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post #1 of 12 (permalink) Old 10-14-2006, 11:44 AM Thread Starter
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Default Sharpening (NOT router bits)

I'm getting more into woodworking. I don't use my router for everything (*gasp!* hehehe) and I am realizing how horribly unequipped I am to properly sharpen the most basic tools like chisels and plane irons. The stones I have are probably ok for sharpening a pocket knife, but they are only just BARELY the width of my plane iron (yes, I only have one plane right now and it's not a great one but it works.... kinda... mostly...).

I have read about the Scary Sharp method of using various sandpapers on a piece of heavy glass plate. Seems a reasonable method but you STILL have the problem of maintaining the correct angle. So you would need to make (or buy) some kind of jig that you can clamp the iron or chisel into so you are consistantly at the correct angle for that tool. I've seen jigs (Veritas comes to mind and I know there are many others) that do this for you for hand sharpening. Even at $45 or so it's probably worth it to NOT have to make all these things myself and reinvent the wheel.

Then there are slow speed grinders and even wet grinders. The Tormek system looks great, but $400 is a lot of money. JET makes one just like it that is getting good reviews, but still... $300.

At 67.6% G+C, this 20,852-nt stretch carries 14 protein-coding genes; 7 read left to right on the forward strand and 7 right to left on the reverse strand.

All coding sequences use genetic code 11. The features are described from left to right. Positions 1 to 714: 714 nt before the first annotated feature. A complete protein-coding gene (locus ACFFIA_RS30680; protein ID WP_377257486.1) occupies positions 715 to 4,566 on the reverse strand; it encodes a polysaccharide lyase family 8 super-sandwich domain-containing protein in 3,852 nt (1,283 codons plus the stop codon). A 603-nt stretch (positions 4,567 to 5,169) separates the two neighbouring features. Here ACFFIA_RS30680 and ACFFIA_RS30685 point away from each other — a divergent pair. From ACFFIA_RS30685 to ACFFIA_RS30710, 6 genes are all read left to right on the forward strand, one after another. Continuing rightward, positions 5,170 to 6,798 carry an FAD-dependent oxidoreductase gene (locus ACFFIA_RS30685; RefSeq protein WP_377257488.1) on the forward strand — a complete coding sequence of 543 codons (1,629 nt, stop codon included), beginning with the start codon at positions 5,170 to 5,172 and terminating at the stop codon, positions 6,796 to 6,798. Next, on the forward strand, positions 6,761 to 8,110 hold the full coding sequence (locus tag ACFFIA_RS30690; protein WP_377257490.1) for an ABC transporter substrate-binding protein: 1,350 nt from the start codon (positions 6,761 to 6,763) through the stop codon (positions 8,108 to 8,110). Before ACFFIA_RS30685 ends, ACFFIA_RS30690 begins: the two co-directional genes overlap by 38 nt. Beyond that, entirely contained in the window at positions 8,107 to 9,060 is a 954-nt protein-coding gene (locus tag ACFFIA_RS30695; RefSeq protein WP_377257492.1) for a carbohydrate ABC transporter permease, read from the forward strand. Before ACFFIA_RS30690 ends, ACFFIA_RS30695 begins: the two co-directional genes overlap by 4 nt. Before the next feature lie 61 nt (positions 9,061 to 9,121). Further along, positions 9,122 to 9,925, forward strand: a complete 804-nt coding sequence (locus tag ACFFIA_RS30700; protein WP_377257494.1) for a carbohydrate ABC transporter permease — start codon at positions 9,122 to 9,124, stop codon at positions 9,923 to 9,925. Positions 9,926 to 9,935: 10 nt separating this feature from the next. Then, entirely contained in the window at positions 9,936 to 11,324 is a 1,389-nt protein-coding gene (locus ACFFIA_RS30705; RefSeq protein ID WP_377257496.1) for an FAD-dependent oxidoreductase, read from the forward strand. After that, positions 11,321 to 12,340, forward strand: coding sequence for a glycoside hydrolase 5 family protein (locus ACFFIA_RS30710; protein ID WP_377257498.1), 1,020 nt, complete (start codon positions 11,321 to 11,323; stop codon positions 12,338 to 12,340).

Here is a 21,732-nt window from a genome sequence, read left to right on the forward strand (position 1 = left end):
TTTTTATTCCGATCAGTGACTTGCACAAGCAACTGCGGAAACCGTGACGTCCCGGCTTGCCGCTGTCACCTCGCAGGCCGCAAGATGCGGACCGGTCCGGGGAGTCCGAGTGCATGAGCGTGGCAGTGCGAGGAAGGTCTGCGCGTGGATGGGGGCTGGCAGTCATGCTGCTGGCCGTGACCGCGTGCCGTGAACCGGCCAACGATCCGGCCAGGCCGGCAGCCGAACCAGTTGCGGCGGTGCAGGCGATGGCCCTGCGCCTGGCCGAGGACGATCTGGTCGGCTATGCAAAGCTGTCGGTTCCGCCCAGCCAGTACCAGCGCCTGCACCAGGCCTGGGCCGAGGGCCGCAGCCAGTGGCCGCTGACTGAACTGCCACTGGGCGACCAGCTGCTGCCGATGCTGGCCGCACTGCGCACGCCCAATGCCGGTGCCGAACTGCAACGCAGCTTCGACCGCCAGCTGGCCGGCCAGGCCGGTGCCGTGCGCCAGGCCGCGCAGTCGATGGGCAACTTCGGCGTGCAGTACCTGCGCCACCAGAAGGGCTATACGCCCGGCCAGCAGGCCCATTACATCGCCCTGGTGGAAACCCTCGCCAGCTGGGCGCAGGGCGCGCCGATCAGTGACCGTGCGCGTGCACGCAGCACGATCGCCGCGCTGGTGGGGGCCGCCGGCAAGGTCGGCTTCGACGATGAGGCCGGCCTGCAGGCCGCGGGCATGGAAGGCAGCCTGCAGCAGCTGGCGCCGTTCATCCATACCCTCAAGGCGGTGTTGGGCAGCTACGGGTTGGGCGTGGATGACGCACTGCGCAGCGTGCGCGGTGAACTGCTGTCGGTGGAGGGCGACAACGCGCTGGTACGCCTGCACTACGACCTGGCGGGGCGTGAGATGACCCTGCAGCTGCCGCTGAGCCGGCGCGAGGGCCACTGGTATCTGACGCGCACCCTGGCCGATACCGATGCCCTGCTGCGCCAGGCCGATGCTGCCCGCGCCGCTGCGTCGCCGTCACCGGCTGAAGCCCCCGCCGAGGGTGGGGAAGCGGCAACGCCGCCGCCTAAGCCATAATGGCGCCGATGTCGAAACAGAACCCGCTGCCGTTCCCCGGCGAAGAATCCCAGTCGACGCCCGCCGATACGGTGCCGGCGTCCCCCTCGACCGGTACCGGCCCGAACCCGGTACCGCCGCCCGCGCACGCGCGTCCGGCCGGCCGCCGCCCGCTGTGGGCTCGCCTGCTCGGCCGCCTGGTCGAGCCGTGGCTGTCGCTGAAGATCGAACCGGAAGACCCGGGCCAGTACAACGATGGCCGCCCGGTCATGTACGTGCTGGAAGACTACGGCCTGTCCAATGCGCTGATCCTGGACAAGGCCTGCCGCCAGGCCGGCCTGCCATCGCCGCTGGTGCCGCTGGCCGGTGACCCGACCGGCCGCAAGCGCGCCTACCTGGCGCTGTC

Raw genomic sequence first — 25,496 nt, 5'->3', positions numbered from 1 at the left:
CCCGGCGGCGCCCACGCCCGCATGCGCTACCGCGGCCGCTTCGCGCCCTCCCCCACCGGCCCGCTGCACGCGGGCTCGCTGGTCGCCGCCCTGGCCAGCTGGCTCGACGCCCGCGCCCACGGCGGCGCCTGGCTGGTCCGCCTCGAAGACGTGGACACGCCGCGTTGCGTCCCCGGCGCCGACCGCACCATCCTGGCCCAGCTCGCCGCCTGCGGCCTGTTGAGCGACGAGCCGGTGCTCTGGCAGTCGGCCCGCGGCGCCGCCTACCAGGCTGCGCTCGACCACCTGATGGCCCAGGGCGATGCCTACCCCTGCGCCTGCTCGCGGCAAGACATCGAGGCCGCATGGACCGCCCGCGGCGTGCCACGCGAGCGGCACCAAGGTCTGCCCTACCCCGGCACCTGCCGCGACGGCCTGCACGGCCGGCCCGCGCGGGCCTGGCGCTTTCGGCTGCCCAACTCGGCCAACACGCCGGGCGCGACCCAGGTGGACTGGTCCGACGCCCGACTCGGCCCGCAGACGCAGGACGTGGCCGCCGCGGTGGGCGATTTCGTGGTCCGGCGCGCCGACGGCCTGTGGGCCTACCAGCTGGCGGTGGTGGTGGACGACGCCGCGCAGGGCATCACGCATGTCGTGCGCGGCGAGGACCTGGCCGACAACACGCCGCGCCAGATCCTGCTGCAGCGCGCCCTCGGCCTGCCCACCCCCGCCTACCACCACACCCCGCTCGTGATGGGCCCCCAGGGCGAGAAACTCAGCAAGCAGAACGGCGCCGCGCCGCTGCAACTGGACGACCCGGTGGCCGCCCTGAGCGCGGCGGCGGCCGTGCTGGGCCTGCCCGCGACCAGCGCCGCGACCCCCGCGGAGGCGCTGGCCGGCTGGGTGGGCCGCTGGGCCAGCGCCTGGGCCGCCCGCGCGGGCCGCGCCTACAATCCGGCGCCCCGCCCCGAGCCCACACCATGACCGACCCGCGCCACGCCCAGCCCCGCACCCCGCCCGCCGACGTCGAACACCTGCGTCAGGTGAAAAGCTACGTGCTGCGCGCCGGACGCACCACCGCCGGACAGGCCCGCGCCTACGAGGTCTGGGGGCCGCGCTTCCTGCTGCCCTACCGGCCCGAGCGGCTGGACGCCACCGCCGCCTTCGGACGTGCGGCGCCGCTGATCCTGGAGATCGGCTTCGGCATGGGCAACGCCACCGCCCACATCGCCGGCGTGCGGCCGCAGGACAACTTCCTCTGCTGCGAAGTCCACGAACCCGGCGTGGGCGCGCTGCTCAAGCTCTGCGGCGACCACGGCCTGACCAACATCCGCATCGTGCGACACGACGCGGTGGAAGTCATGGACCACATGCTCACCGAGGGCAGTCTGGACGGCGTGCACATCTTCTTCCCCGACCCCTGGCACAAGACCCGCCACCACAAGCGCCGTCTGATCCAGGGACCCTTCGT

NOT knowing how and being equipped to sharpen my tools is just not an option. I have to get what I need to do this and do it well.

What do YOU do to sharpen your tools? I'm really interested in knowing. I know people will have different preferences, but .... what works for you?

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post #2 of 12 (permalink) Old 10-14-2006, 02:40 PM
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The one I use is the Grizzly system ,it works well and it's not to high in price.

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post #3 of 12 (permalink) Old 10-14-2006, 07:43 PM
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I have wet stones, oil stones, a Delta wet grinder, and IMHO sandpaper is the simplist most stright forward method.
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post #4 of 12 (permalink) Old 10-14-2006, 08:29 PM
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I have the Tormek and love it, but it is expensive for sure. Both it or the Jet will cost over $500 when you purchase the accessories and jigs to go with them.

If you want to stay with stones or use the scarey sharp system (sandpaper/glass) then I would suggest the highy recommended jig at the the following link. It is the best out there.,43078&ap=1
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post #5 of 12 (permalink) Old 10-19-2006, 10:49 AM
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It is possible to use a belt/disc sander to restore an edge to a reasonable state of sharpness, good enough for general carpentry needs. Angle blocks can be cut on your table or miter saw. Building custom sharpening jigs is not difficult. Like any sanding operation, work your way through the grits to the finish you want.

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post #6 of 12 (permalink) Old 03-27-2009, 04:19 PM